The Fed just fined Kansas-based Peoples Bank for deceptive mortgage practices that persisted for four full years before being addressed. People’s loan officers were telling borrowers that if they paid an upfront fee – known as buying Discount Points – their interest rate would be reduced. In many instances, however, Peoples Bank neglected to reduce borrowers’ interest rates whatsoever.
- Peoples Bank in Kansas ran deceptive mortgage practices for over four years
- They falsely told borrowers that paying an upfront fee would reduce their interest rate
- The Fed ordered Peoples to pay $2.8 million into an account for borrower restitution
- Peoples is planning to exit the mortgage business soon
“During the origination process, Peoples’ loan officers often gave prospective borrowers the option to obtain a lower interest rate on a loan by paying an amount at closing calculated as a percentage of the loan amount, ‘Discount Points’”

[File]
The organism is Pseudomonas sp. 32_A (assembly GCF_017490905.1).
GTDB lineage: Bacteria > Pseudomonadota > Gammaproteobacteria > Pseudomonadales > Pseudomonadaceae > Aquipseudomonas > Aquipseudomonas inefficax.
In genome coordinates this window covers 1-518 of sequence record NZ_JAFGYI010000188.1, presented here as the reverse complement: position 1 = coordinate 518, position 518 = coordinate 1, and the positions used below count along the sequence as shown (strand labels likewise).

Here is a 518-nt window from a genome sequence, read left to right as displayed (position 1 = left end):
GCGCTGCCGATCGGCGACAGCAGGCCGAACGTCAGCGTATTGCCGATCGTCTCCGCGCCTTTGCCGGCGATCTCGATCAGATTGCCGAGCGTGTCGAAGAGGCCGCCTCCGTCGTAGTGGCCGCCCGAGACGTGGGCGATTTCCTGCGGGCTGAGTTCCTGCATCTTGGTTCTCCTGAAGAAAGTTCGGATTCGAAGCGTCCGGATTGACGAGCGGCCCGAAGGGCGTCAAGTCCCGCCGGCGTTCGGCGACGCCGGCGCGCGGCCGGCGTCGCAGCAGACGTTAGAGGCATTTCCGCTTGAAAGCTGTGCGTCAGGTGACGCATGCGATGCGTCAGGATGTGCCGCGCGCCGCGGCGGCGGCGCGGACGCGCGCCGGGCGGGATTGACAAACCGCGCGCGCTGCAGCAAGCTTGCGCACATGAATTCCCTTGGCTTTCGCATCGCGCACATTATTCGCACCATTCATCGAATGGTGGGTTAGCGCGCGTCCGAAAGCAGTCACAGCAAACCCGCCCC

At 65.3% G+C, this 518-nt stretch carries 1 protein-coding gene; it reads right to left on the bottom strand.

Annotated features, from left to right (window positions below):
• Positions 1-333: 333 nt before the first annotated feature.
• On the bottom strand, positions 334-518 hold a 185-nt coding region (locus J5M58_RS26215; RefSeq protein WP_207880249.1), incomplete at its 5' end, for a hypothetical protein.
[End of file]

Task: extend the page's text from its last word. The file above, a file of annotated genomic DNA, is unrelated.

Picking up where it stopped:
While borrowers regularly paid thousands for those Discount Points, they often receive no reduction in interest rate. Even though Peoples provided several disclosure during the loan origination process, the Fed said that they “mischaracterized the nature of those [loan] costs because they indicated that a specified portion of the fees paid at closing were being used to purchase a lower, discounted rate, but sometimes that was not accurate.”
The Fed added: “A borrower acting reasonably under the circumstances could have concluded based on the disclosures that the interest rate he or she was purchasing with the Discount Points was lower than what Peoples otherwise would make available to that borrower without the payment of Discount Points.
In addition, the Fed notes that during People’s four years of deceptive origination practices, the bank did not even have a specific written policy regarding Discount Points.
In response, Peoples has 10 days to deposit no less than $2,800,000 into a qualified settlement fund. Within 45 days, Peoples must submit a written plan to the Reserve Bank for “restitution and remediation in connection with [the Fed’s] order.”